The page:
Everywhere I looked this week it seemed I was faced with yet another person talking about deconstructing their faith. Deconstruction is a phenomenon within evangelicalism in which Christians rethink their faith and jettison previously held beliefs, sometimes to the point of no longer identifying as Christians. And it seems to be on the increase. Jesus followers are increasingly disillusioned with their beliefs, their churches, and the behaviour of their fellow believers. To be honest I don’t like the term deconstruction, primarily because it does imply a breaking down of faith in such a way that there may be nothing left. There is often no encouragement to rebuild or reshape ones belief. I like to use the work reconstruction because it implies there is a positive outcome in which our beliefs are remade rather than jettisoned. Sometimes moving from deconstruction to reconstruction means reorienting our thinking and the questions we ask. Rather than “Why does God allow suffering?” asking “How does God expect me to help alleviate the suffering of others?” At other times it means actively looking for God in our midst. Every time we see an act of compassion, love and generosity, that is God in our midst, almost as though the goodness of God is built into our DNA.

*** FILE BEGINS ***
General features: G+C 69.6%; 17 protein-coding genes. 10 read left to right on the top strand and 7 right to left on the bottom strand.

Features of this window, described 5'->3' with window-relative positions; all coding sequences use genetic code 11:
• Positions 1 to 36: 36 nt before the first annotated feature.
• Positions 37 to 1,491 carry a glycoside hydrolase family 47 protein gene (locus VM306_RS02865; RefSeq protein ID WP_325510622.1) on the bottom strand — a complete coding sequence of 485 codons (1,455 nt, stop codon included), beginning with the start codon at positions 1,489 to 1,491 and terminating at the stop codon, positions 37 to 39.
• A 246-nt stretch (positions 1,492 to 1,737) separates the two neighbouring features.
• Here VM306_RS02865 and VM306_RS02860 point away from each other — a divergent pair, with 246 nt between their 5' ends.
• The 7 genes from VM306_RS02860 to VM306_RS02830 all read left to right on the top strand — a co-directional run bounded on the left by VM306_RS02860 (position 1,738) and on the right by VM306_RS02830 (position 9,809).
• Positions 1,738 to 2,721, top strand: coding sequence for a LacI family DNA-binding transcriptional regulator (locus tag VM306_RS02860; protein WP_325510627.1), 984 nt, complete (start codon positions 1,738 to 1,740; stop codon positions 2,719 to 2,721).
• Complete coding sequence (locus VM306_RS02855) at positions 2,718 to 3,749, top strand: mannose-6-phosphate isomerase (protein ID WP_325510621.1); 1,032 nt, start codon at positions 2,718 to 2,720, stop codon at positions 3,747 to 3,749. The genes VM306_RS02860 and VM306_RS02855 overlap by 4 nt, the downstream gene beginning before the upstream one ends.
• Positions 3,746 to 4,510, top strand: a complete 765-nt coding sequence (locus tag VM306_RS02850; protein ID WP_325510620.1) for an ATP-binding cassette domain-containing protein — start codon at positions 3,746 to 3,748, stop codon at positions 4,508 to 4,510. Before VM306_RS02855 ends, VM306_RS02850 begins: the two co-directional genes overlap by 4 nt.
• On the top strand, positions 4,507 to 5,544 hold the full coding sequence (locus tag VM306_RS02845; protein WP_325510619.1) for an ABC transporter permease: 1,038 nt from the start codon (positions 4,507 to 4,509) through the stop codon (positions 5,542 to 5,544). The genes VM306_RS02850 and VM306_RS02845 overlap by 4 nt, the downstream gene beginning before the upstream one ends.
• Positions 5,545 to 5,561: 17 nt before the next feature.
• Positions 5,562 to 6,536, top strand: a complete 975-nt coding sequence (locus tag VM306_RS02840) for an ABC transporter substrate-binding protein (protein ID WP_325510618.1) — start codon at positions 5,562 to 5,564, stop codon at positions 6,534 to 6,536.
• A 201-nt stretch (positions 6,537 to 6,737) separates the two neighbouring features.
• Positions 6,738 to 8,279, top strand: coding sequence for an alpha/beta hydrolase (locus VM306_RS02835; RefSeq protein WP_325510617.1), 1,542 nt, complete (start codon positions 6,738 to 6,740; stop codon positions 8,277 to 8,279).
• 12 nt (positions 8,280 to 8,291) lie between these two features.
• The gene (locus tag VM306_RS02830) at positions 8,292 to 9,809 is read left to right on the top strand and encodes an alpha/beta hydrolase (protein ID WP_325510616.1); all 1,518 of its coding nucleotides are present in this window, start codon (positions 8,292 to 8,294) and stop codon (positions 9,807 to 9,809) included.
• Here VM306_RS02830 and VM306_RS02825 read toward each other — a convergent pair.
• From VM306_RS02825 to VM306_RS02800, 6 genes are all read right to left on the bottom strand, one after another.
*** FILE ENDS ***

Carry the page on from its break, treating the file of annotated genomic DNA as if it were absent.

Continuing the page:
My own reconstruction began when I worked in the refugee camps on the Thai Cambodian border in the mid 1980s. In the midst of the pain and the suffering I found myself asking “Does God care, and if so what is my responsibility for those who suffer?” That questioning changed the trajectory of my life. However my reconstruction did not stop there. In fact it has been a slow process of rethinking, reimagining and reshaping that continues to this day. Every time I start to get complacent and feel that I know everything there is to know about God, faith and what to believe, God starts to nudge me about another false belief I hold that needs to be transformed and reconstructed.
It seems to me that this journey I am on is a normal process of maturing. If our faith doesn’t change then we stagnate. If we are not open to new ideas and interpretations that stretch us and question our beliefs, then our thought processes become rigid and our boundaries brittle. It seems to me that when we first become Christians we often believe in a very small God, a God whose interests revolve around our needs and our inadequacies. As we grow in our faith the God we recognize should become larger, more inclusive of others and of our responsibility towards those less fortunate than ourselves. It should expand to recognize the sacredness of creation and our responsibility as its stewards. If we are not listening to voices whose opinions are very different than our own and asking questions whose answers may push us outside the safe but sometimes suffocating box in which we live, then we are not in a healthy place.
So here are a few basic thoughts with which to start: